It’s a pretty brilliant strategy, and almost resembles a sort of perverse bonds program. From our perspective, we buy into the program for a nominal fee, and essentially get a larger payout from it the longer we stay invested. For Iron Hill, though, they’ve effectively convinced the public to pay them for the opportunity to spend money there more often.

Genius.

Head brewer, Chris, serving the ravenous hoards.

Head brewer, Chris, serving the ravenous hoards.

Commentary aside, there were two exclusive beer offerings at the party, available only to Mug Club members. The first was a Cherry Vanilla Porter, aged on whole Mexican vanilla beans and concentrated sour Montmorency cherry juice from King Orchards in Michigan. It tasted like Cherry Garcia. They also had a grotesque chimera of a beer called Entirely Inappropriate, which was made by priming Octoberfest with actively fermenting Tripel wort in a firken, and then dry hopping it with Amarillo hops. I bet it was delicious, but unfortunately, the last person to get to try it was the guy in front of me in line.

The beers were not free, but the food was. At the far end of the bar area, the staff had set up a spread of hummus with feta and tapenade, nachos, and HUGE, inch-thick sweet potato fries with dipping sauce.

'Twas of the tasty persuasion.

'Twas of the tasty persuasion.

The party was capped off with a very limited tasting of a 2003 bottle of Barleywine. Throw a steak into a cage of hungry lions, and you’ll get an idea of how this played out, but those who held their hand out quickly enough (I managed it twice, once for me and once for Mel) were treated to a smooth, complex elixir of malt and alcohol that had clearly weathered the last six years in that bottle with great enthusiasm.

Theoretically, one could have spent $7 that afternoon on an entire, albeit not very healthy, meal, but once we were in the door, it was pretty hard to resist the siren’s call of a juicy burger, a portabella mushroom sandwich, and a growler of IPA for the ride home, proving once again that the best way to get people to part with their money is to make them pay for the privilege.

Aug

12

2009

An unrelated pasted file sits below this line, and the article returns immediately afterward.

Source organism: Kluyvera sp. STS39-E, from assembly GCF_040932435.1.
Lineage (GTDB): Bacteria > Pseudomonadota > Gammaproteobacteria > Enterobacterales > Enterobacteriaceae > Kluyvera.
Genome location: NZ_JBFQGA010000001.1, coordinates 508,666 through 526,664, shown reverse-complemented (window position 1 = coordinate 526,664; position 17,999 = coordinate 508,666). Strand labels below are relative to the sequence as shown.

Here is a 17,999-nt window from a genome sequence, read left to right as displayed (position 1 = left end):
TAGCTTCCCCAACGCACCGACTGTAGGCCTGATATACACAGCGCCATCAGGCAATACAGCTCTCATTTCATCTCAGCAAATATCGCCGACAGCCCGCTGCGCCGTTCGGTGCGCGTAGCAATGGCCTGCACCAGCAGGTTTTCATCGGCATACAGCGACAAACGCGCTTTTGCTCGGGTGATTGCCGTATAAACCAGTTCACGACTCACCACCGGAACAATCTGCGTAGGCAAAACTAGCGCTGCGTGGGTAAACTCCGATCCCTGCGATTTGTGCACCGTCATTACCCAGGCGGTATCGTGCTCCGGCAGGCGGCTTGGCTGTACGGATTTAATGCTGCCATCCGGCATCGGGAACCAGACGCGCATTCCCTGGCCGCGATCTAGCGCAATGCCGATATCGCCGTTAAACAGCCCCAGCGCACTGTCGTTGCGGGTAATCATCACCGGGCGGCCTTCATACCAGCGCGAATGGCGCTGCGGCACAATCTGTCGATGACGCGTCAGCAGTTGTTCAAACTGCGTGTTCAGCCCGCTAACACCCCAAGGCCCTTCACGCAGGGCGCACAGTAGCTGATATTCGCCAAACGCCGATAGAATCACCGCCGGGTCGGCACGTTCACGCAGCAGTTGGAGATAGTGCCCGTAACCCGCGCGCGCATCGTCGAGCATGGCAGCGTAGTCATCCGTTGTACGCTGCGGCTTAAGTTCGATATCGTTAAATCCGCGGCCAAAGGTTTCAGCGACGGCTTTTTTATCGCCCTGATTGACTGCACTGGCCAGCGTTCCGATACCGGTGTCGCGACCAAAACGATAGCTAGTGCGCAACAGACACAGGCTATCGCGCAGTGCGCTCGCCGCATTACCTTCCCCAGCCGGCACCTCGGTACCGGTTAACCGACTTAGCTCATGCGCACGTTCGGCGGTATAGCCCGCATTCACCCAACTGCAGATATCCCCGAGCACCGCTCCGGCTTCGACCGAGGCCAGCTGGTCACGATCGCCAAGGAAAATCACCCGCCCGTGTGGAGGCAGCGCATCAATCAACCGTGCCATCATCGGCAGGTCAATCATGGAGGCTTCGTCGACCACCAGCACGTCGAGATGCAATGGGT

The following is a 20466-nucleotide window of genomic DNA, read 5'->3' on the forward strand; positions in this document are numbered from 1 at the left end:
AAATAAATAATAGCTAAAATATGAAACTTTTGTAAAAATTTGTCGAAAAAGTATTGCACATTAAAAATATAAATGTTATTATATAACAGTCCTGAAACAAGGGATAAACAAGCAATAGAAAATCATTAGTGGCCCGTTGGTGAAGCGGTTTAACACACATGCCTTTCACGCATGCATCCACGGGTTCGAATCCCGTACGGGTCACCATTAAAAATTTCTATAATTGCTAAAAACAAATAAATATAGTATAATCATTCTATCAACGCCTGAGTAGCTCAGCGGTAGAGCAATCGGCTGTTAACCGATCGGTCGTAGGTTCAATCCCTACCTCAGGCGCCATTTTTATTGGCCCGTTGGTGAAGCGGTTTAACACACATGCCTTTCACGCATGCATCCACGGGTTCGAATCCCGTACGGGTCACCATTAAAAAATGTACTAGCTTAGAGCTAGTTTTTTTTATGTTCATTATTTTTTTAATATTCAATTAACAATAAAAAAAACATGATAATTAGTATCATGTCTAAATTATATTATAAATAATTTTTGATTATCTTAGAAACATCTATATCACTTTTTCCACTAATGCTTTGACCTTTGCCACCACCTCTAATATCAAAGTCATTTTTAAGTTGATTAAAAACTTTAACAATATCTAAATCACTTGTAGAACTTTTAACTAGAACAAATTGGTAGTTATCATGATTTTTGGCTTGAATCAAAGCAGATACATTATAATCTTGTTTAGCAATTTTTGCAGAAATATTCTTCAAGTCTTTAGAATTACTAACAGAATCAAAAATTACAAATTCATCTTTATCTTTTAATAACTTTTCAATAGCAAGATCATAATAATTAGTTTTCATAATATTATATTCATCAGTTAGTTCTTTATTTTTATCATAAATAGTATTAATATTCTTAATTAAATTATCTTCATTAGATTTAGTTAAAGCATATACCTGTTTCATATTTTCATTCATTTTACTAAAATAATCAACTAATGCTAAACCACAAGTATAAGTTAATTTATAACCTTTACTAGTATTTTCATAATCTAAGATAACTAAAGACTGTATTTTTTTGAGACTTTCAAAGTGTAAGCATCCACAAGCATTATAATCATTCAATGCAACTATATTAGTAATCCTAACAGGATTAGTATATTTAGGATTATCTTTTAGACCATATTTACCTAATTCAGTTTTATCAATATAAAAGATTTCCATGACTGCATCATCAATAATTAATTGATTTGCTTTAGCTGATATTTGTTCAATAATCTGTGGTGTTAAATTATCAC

Beer and Talula’s Table 

Talula's TableA little over a month ago, Ray and I were given the immense privilege of sitting down to a farmhouse table with 8 other individuals — sounds nice, but no biggie, right?

Wrong.

We were dining at Talula’s Table. The same restaurant that is considered one of the five toughest reservations to get. And we have our friends Jen and Derek — the latter of whom is the mind behind The Best Food Blog Ever — to thank for it.

Now, I’m not going to regale you with what possibly was the most amazing meal of my life — not because I can’t, but because I think Derek says it infinitely better. And he took notes, so he gets the credit. But what I will tell you is how excellent an opportunity it was to bring four 22 oz bottles of our beer to a table of strangers (save J & D) and have them give us honest opinions. And these were not all necessarily beer geeks.

Natural Chester County Veal Cannelloni, Chanterelle Blanquette, and Ricotta Stuffed Squash BlossomsI had spent an afternoon of my daily train commute pouring over The Brewmaster’s Table by Garrett Oliver, comparing Talula’s menu to the book, cross-referencing and jotting notes. It wasn’t the easiest thing to pick out four perfect pairings, but I heeded Oliver’s advice, and more often than not, went with my gut. I asked myself “What would I want to drink with the Wild King Salmon, Smokey New Potato Sauce, and Red Trout Caviar? Hmmm … salmon … our Dry Humour Dry Stout should go well with that.” And it did!

Along with the stout, we brought our Bee Sting Ale, Sweetheart Kölsch and Hefe the ORC. The pairings all went surprisingly well, and both Ray and I had the chance to formally introduce each beer to the table as it was served. And that was possibly one of the coolest things I have done all year.

For an in-depth look at the evening, including descriptions of each course and the beers we brought with us, check out Derek’s post at The Best Food Blog Ever.